Climate crisis: a report commissioned by Afep (the association of major French private companies) calls for overcoming the limits of energy-climate scenarios
Over the years to come, the necessary energy transition and adaptation to climate change’s consequences will play a major role in public and private organisations’ decisions, and companies in particular. The transformations required to meet the Paris Agreement targets are of such scale that they are an unprecedented challenge for economic players. These transformations may be chaotic, with far-reaching technological, political, economic and social disruptions. To cope with the inevitable upheavals, companies need to develop an in-depth knowledge of how their own business model could be impacted by energy and climate changerelated issues.
The tools of strategic foresight enable the confrontation of the robustness of an organization’s strategy, with hypotheses on possible futures, some of which being undesirable
Climate and energy transition issues require the re-establishment of a full-fledged strategic foresight analysis within companies. A need which public transition scenarios such as “2°C scenarios” do not meet, for two main reasons. On the one hand, they were not originally designed for this purpose. On the other hand, they have serious methodological limitations, notes a report by the think tank The Shift Project for Afep, the French Association of Large Companies. The report, entitled Energy-Climate Scenarios: Evaluation and Guidance, will be published on 18th November in Brussels, at a conference organised by Afep and during which Mauro Petriccione, Director General of DG CLIMA, will speak.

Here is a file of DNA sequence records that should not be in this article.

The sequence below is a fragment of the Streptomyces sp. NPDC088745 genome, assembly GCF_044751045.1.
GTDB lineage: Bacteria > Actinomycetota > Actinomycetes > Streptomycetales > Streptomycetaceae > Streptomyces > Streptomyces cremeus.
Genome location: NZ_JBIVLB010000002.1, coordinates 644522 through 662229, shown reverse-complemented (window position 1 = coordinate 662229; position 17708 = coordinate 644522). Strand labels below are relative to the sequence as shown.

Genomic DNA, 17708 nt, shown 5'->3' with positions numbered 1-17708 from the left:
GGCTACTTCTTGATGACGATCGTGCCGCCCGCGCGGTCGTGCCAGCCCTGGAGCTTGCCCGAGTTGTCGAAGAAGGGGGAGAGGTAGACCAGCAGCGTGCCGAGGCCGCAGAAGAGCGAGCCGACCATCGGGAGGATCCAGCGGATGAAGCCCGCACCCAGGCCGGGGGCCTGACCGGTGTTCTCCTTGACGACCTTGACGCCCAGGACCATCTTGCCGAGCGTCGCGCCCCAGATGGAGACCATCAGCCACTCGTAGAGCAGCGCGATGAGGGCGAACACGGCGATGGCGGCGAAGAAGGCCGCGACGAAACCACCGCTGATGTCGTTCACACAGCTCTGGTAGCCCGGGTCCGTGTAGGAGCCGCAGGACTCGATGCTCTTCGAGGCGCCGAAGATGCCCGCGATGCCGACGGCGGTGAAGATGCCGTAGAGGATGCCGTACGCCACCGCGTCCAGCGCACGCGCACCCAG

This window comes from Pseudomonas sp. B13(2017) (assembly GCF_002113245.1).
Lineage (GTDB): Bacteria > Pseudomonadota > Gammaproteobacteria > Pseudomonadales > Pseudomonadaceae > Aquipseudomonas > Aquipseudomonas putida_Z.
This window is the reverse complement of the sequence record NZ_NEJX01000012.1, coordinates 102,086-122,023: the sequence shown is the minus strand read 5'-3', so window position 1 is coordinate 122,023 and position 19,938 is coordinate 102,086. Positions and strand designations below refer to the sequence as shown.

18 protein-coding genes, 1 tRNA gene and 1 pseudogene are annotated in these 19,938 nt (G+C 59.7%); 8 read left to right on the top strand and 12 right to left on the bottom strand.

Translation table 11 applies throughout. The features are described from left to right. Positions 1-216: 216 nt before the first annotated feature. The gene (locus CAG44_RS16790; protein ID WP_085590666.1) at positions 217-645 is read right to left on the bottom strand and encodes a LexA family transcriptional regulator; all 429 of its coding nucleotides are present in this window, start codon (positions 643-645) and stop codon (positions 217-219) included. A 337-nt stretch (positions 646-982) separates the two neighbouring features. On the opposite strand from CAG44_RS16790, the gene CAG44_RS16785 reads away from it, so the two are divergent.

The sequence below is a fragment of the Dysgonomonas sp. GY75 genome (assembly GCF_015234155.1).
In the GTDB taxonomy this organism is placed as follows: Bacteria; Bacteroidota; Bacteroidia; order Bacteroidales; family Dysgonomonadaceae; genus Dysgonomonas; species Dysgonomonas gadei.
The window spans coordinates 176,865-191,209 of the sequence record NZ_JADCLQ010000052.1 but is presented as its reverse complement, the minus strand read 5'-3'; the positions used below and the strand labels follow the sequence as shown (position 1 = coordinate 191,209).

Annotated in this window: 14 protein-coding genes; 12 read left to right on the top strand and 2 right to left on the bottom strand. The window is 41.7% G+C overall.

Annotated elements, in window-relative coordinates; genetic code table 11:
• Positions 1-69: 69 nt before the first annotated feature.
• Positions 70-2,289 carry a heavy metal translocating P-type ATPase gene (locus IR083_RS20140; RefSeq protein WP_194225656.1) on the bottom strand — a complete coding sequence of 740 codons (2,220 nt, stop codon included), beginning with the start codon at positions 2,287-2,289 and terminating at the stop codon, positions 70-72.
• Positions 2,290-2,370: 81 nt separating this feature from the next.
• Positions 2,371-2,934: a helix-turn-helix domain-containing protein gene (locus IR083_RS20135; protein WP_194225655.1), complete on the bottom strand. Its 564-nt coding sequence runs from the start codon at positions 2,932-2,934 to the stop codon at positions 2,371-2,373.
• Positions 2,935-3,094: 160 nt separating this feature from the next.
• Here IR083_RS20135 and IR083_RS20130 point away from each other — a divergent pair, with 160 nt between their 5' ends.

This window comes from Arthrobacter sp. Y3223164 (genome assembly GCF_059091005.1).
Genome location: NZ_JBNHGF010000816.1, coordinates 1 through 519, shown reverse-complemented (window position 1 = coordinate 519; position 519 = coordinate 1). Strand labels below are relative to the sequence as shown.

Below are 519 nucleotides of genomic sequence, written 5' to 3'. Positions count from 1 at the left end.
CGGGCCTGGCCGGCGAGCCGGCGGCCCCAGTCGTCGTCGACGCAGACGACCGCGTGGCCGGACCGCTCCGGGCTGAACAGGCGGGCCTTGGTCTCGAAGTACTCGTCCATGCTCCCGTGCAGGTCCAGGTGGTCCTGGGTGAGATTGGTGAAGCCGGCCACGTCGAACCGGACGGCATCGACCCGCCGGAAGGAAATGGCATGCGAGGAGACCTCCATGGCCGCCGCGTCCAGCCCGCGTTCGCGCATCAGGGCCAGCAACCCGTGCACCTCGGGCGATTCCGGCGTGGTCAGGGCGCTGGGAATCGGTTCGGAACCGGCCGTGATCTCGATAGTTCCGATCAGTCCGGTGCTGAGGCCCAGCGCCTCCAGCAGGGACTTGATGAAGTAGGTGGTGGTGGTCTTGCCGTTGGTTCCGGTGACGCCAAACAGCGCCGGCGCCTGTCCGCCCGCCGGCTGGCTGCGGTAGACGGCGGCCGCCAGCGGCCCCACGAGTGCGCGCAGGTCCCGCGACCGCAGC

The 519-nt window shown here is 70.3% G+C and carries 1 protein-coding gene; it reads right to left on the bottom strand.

The necessary transition to a low-carbon world and adaptation to climate change are challenges which threaten to disrupt the business environment of companies. They require companies to reclaim the tools of strategic foresight, says the French think tank The Shift Project in a report commissioned by Afep, which brings together 113 of the largest French companies in all sectors.
The tools of strategic foresight enable the confrontation of the robustness of an organization’s strategy, with hypotheses on possible futures, some of which being undesirable. These tools, developed in the wake of the Second World War, are very well suited for the physical materiality and uncertainty that characterize the problem of climate change and other planetary boundaries.
“Energy transition is a challenge laden with uncertainty, though unavoidable. In order to be fully integrated into decision-making, it requires the implementation within companies of robust methods of analysis of the future, capable of creating trust both internally and externally”, stresses Laurent Morel, a director of The Shift Project and initiator of the study.
The limitations of public climate scenarios such as “2°C scenarios”
Public scenarios such as “2°C scenarios” or “1.5°C scenarios”, on which the validation of companies’ climate strategies is currently largely based, cannot be sufficient to ensure the coherence and robustness of such strategies, observes The Shift Project.
These scenarios are most often based on integrated assessment models (IAMs) that have not been designed to describe and accompany deep economic and societal disruptions. They also contain significant methodological limitations. These limitations relate to strong assumptions that, in most cases, are not well explained or consolidated. These bold hypotheses include: